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3 Quantitative Strategies Every Investor Should Know About

quantitative strategies - 3 Quantitative Strategies Every Investor Should Know About

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Finding patterns in data is one of the best quantitative strategies investors can utilize to improve stock returns. The only downside of pattern searching is that it depends on historical data. If the past does not repeat itself, the strategy breaks down.

So what are some tactics investors can use to increase the odds in their favor? Here are three simple quantitative strategies for the average investor.

Low Volatility Equity Strategy

A number of major funds manage their investments using a low volatility equity strategy. That process is built on momentum, quality and value. When an investing opportunity fulfills all three factors, it should result in a return that is above the industry standard.

Investors may use a service like Stock Rover to get the value scores on all three factors. Momentum, also known as sentiment, measures the stock’s price performance relative to the market. For example, the more buyers there are, the higher the momentum score.

Per Stock Rover, a quality score “compares profitability and balance sheet metrics to find high quality companies. Our computation includes ROIC, Net Margin, Gross Margin, Interest Coverage, and Debt / Equity ratio values. The best companies score a 100 and the worst score a 0.”

When it comes to value, a “value score looks at EV / EBITDA, P/E, EPS Predictability, Price / Tangible Book, and Price / Sales. The Price / Tangible Book and Price / Sales values are compared within a sector whereas the other metrics are compared across all stocks with adequate data. The best companies score a 100 and the worst score a 0.”

When it comes to finding stocks with low volatility, Stockcharts has a six-step approach for measuring a stock’s volatility. Investors may use that data to pick stocks having the lowest volatility, therefore the lowest related market risk.

Meeting Company’s Management Team

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A quantitative research approach may include meeting the company’s management team. In general, senior managers in a mega-capitalization company will not have any time to meet with ordinary, small-time investors. Instead, its investor relations department will answer any questions. So, investors could look at very small companies.

There, the management team may offer a unique insight into the company’s positive prospects ahead. Getting a deeper view of how a company operates, why it has future strong growth that markets do not notice, and knowing why shares trade at a steep discount will give investors an edge.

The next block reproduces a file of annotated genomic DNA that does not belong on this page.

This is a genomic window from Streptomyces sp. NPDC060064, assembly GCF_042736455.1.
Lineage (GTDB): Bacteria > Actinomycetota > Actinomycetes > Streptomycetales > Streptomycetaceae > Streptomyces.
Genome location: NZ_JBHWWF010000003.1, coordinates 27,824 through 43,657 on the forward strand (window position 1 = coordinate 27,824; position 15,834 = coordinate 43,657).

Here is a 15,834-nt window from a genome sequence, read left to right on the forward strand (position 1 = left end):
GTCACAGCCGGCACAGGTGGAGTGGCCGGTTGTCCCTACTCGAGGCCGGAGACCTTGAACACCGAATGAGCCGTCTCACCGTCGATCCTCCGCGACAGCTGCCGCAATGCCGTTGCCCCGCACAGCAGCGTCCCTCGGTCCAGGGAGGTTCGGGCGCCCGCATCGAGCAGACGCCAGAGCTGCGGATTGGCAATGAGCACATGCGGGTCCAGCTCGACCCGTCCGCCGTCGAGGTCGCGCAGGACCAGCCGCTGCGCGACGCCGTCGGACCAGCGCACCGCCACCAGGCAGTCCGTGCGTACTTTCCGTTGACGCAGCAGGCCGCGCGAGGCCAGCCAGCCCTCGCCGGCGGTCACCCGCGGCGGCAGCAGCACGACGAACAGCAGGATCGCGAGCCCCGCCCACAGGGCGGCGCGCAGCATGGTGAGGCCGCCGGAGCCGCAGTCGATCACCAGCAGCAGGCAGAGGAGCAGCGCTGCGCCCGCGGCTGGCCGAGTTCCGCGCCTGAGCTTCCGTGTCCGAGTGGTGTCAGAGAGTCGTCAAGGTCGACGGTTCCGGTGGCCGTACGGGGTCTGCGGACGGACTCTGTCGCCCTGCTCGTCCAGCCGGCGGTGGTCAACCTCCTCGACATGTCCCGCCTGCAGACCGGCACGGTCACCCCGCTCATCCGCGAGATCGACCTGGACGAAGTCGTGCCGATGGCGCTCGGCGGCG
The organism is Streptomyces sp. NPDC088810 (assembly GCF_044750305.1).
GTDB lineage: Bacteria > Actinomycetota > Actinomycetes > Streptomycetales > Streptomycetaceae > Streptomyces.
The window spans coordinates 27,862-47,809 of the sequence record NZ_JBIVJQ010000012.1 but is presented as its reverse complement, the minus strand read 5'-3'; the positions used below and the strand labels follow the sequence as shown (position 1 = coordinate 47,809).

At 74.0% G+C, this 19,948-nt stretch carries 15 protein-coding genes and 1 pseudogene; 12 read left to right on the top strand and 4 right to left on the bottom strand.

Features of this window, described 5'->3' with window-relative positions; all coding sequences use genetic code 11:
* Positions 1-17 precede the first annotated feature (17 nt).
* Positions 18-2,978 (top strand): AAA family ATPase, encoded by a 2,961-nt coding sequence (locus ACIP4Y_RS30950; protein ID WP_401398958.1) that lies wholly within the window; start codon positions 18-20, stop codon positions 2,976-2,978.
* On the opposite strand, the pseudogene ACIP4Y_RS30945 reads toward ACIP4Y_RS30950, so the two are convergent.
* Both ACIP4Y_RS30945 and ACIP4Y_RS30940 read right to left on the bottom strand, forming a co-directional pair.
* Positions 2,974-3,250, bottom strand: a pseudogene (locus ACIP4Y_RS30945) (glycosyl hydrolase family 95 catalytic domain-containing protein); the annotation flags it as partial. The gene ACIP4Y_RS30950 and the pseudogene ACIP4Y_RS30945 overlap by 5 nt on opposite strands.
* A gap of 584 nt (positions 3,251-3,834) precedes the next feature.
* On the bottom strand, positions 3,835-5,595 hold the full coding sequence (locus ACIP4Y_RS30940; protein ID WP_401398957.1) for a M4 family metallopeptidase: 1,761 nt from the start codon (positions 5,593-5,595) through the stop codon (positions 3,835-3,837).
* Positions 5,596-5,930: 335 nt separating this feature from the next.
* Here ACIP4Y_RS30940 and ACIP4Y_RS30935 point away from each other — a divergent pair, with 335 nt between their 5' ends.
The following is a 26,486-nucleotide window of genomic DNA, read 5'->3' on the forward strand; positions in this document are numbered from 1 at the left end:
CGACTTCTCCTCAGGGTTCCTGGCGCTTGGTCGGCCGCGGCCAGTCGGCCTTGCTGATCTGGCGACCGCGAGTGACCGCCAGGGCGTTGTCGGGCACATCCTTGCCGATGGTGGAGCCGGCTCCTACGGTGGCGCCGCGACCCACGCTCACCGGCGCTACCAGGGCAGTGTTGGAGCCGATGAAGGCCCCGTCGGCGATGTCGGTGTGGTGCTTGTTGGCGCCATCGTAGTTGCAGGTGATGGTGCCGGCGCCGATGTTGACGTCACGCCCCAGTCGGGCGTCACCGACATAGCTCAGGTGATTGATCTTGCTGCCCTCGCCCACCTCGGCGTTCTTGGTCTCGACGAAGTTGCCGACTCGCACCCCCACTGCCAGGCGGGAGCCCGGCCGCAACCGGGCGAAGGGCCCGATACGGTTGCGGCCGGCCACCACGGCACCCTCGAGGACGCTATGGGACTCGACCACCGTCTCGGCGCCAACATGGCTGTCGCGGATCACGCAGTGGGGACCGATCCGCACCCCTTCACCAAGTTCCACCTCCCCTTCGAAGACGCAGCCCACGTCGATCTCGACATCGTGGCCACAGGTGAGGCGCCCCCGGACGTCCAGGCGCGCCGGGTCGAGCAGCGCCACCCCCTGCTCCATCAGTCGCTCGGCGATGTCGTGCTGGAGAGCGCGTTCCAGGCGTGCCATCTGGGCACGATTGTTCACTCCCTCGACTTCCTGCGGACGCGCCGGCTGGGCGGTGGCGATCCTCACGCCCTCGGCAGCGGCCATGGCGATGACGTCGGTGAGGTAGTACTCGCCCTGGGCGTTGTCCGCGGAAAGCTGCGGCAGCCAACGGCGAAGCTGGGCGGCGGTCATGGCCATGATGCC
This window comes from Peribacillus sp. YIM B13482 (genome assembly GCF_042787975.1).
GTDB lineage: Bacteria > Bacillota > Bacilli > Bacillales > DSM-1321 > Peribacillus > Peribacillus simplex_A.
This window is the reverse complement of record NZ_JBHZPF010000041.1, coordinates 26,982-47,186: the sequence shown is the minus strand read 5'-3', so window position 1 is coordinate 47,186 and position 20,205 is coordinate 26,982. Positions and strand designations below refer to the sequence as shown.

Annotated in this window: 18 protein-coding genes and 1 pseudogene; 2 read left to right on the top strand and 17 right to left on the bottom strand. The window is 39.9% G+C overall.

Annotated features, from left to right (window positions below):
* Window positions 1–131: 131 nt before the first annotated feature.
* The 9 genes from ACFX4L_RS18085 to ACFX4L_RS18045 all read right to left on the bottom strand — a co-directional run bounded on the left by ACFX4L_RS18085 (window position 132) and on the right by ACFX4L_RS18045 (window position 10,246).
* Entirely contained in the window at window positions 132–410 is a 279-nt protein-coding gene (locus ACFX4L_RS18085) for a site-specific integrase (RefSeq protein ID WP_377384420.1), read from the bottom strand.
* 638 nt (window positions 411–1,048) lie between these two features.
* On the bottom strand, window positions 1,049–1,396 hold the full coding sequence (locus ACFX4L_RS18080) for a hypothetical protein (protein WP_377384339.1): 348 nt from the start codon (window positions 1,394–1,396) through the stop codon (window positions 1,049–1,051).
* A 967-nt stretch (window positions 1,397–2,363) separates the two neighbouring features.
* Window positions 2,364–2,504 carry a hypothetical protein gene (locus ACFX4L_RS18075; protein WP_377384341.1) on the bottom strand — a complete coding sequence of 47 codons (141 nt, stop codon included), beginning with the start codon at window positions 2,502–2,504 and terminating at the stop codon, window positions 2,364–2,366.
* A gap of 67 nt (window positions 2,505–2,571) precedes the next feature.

Statistical Models

Investors who have access to plenty of data sets may build statistical models to improve stock returns. With a data set in hand, the investor may look for relationships, patterns, and factors. Once found, the investor will need to backtest the pattern or correlation with historical data.

Once the investor validates the statistical model, writing algorithms is the next step. This will still require backtesting against the historical data to validate that it works. If it passes, there is a higher probability that the investor will produce improved stock returns.


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Nothing stays the same forever. So, if past patterns change, investors need to revise the model. To do that, knowing why a usually repeatable pattern changed is paramount to fixing the model.

Building statistical models are often beyond the capabilities of the average investor. So, knowing what approaches professional quantitative managers use opens another opportunity. Investors may seek a quant manager that has a good track record of producing above-average returns.

Sometimes, the busy investor is better off hiring a skilled manager to handle the stock picking. These advisors will have proprietary models. So, those hiring someone will benefit from the use of models that no one else has access to.

Even though there are fees to pay and the need for trusting someone else, the goal of beating the market is the same.

On the date of publication, Chris Lau did not have (either directly or indirectly) any positions in the securities mentioned in this article.

Chris Lau is a contributing author for and numerous other financial sites. Chris has over 20 years of investing experience in the stock market and runs the Do-It-Yourself Value Investing Marketplace on Seeking Alpha. He shares his stock picks so readers get original insight that helps improve investment returns.

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